Cook, A., Hussey, S. (1995). Assistive technologies: Principles and practice. California: Mosby Year-Book, Inc.

Cook, A., Hussey, S. (2001). Assistive technologies: Principles and practice (2nd ed.). California: Mosby Year-Book, Inc.

Day, H., & Jutai, J. (1996). Measuring the psychosocial impact of assistive devices: The PIADS. Canadian Journal of Rehabilitation, 9, 159-168.

Demers, L., Weiss-Lambrou, R., & Ska, B. (1996). Development of the Quebec User Evaluation of Satisfaction with Assistive Technology (QUEST). Assistive Technology, 8, 3-13.

DeRuyter, F. (1995). Evaluating outcomes in assistive technology: Do we understand the commitment? Assistive Technology, 7(1), 3-16.

Education for All Handicapped Children Act of 1975, Pub. L. 94-142, Nov. 29, 1975, 89 Stat. 773 Short title, see 20 U.S.C. 1400 note.

Education of the Handicapped Act Amendments of 1986, Pub. L. 99-457, Oct. 8, 1986, 100 Stat. 1145 Short title, see 20 U.S.C. 1400 note.

Edyburn, D. (Ed.) (2000). Technology and assessment [Special issue]. Diagnostique, 25(4).

Edyburn, D. (Ed.) (2001). What types of outcomes should be expected when students use assistive and instructional technologies?

Special Education Technology Practice, 3(1).

Federal Register/Department of Education/National Institute on Disability and Rehabilitation Research (NIDRR); Notices of Final Long-Range Plan for Fiscal Years 1999-2004. (1999).

Fougeyrollas, P., Noreau, L., Bergeron, H., Cloutier, R., Dion, S., & St-Michel, G. (1998). Social consequences of long tem impairments and disabilities: Conceptual approach and assessment of handicap. International Journal of Rehabilitation Research 21, 127-41.

Hammel, J. & Finlayson, M. (2003). Journal of Disability Policy Studies. 12(2), 66-129.

IDEA reauthorization, Pub. L. 105-17, June 4, 1997, 111 Stat. 37 Short title, see 20 U.S.C. 1400 note.

Individuals with Disabilities Education Act (IDEA), Pub. L. 102-119, Oct. 7, 1991, 105 Stat. 587 Short title, see 20 U.S.C. 1400 note.

Information Technology for Independence. (2001). Pittsburgh: University of Pittsburgh, Health Information Management.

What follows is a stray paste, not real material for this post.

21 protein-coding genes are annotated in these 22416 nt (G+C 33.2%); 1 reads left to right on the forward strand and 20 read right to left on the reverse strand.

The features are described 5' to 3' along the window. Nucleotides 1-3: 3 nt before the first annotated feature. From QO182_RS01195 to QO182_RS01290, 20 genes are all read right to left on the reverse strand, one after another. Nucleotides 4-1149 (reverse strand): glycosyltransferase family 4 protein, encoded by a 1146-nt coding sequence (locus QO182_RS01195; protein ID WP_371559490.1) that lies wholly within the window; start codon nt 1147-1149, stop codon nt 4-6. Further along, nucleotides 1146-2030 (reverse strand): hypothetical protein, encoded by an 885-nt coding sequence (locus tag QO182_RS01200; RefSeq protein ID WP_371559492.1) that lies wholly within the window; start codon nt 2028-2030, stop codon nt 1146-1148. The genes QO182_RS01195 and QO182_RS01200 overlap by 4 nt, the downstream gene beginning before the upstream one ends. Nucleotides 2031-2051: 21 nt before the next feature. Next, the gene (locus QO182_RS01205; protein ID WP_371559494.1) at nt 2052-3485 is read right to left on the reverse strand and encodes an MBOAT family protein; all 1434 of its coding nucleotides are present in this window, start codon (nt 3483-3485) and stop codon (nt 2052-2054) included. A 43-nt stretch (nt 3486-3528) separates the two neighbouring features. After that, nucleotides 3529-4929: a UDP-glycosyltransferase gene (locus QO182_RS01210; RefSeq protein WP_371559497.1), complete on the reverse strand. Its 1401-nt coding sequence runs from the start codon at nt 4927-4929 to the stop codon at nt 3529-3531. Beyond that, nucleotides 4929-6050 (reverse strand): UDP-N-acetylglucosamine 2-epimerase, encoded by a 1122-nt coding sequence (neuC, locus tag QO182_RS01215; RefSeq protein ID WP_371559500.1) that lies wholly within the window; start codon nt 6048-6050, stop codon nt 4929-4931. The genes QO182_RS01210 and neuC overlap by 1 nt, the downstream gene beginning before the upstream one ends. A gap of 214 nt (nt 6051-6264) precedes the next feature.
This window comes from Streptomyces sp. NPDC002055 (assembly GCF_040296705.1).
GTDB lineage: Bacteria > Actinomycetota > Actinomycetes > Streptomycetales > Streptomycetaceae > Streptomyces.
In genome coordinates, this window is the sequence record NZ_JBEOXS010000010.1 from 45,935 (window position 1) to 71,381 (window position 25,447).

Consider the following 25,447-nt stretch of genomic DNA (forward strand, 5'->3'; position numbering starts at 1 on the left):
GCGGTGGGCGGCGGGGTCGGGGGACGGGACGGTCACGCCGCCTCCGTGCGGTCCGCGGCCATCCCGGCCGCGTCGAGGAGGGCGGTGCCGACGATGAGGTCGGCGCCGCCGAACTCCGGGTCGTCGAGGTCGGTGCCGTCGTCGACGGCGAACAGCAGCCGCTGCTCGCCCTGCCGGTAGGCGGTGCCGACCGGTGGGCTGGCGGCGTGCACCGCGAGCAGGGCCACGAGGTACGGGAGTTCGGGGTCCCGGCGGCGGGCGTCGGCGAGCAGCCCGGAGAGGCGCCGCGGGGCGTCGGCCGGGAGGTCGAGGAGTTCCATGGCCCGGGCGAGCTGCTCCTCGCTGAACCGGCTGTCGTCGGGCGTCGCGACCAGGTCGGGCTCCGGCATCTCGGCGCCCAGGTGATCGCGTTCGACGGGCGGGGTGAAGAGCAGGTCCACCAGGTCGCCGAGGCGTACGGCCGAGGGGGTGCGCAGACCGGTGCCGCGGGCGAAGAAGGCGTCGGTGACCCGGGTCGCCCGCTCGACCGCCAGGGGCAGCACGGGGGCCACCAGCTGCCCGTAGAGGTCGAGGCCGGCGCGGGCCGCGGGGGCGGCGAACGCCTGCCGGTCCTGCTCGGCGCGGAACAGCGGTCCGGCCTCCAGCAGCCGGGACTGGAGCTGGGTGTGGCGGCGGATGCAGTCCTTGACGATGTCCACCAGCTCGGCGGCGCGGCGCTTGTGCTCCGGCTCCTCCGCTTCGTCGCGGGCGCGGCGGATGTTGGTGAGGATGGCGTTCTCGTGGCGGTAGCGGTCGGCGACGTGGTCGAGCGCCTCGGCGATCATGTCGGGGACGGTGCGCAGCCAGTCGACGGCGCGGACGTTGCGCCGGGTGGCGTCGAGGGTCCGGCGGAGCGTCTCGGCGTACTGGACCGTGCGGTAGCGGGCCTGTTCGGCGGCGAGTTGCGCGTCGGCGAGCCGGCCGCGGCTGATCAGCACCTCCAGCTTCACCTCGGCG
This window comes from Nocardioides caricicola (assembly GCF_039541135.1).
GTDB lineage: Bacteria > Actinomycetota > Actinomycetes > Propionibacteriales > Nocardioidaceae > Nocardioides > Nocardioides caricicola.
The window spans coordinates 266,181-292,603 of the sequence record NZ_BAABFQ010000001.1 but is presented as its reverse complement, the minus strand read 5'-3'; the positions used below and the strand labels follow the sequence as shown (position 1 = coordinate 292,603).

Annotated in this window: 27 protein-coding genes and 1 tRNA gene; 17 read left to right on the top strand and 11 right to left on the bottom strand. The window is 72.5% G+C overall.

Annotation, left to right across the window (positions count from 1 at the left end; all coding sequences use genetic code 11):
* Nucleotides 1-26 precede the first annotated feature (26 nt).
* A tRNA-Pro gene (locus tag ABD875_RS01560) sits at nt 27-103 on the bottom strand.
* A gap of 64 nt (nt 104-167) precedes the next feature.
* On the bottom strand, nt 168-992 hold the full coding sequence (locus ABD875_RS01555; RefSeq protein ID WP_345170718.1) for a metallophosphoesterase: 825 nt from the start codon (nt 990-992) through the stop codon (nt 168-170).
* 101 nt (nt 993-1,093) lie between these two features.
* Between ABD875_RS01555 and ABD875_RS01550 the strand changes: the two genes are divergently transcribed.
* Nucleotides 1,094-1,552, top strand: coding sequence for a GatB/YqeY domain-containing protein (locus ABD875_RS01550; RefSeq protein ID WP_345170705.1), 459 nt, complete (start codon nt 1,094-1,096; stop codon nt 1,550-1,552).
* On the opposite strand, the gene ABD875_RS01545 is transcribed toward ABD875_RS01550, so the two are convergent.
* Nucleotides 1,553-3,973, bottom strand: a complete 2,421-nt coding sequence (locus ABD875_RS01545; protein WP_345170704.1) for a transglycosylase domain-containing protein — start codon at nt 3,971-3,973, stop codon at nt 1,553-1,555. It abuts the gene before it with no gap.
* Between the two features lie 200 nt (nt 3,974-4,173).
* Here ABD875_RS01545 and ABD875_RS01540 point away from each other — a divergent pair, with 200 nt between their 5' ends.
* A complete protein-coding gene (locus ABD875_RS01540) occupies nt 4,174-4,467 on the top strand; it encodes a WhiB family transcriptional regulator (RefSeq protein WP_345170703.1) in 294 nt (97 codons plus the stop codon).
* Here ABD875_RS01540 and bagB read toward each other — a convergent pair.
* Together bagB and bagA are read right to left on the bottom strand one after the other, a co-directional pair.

NATRI. (2000). National Assistive Technology Research Institute: Mission and Overview. Retrieved December 23, 2003, from the World Wide Web:

Pressman, H., Blackstone, S. (1996). Alliance '96 portfolio: Outcomes measurement in assistive technology. California: Augmentative Communication Inc.

Rehabilitation Act Amendments of 1986, Pub L. 99-506, Oct. 21, 1986, 100 Stat. 1807 Short title, see 29 U.S.C. 701 note.

Rehabilitation Act Amendments of 1992, Pub. L. 102-569, Oct. 29, 1992, 106 Stat. 4344 Short title, see 29 U.S.C. 701 note.

Rehabilitation Act Amendments of 1998, Pub. L. 105-220, title IV, Aug. 7, 1998, 112 Stat. 1092 Short title, see 29 U.S.C. 701 note.

Rehabilitation Act of 1973, Pub. L. 93-112, Sept. 26, 1973, 87 Stat. 355 Short title, see 29 U.S.C. 701 note.

Research Plan for the National Center for Medical Rehabilitation Research. (1993). U.S. Department of Health and Human Services,

Public Health Service, National Institutes of Health, National Institute of Child Health and Human Development.

RESNA. (1998). Volume I: RESNA Resource guide for assistive technology outcomes: Measurement tools. Arlington, VA: author.

RESNA. (1998). Volume II: RESNA Resource guide for assistive technology outcomes: Assessment instruments, tools, & checklists from the field. Arlington, VA: author.

RESNA. (1998). Volume III: RESNA Resource guide for assistive technology outcomes: Developing domains of need and criteria of services. Arlington, VA: author.

RESNA. (n.d.). RESNA policy on the qualification of service providers in assistive technology. Retrieved September 24, 2003, from

RESNA. (1992). Assistive technology and the individualized education program. Washington DC: RESNA Technical Assistance Project.

RESNA. (1997). Guidelines for knowledge of skills for provision of the specialty technology. Virginia: author.
Scherer, M., & Craddock, G. (2002). Matching person and technology (MPT) assessment process. Technology and Disability, 14, 125-131.

Schwartzberg, J. G., Kakavas, V. K., Furey, P., Malkind, S., & Change, C. (1994). Guidelines for the use of assistive technology: Evaluation referral prescription. Chicago: American Medical Association.

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Smith, R.O. (1993). Assessing the impact of assistive technology using OT FACT version 2.0. Proceedings of the 16th Annual RESNA Conference, Arlington, VA.

Technology-Related Assistance Act for Individuals with Disabilities, Pub. L. 100-407, Aug. 19, 1988, 102 Stat. 1044 Short title, see 29 U.S.C. 2201 note.

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Trachtmann, L. (1994). Outcome measures: Are we ready to answer the tough questions? Assistive Technology, 6, 91-92.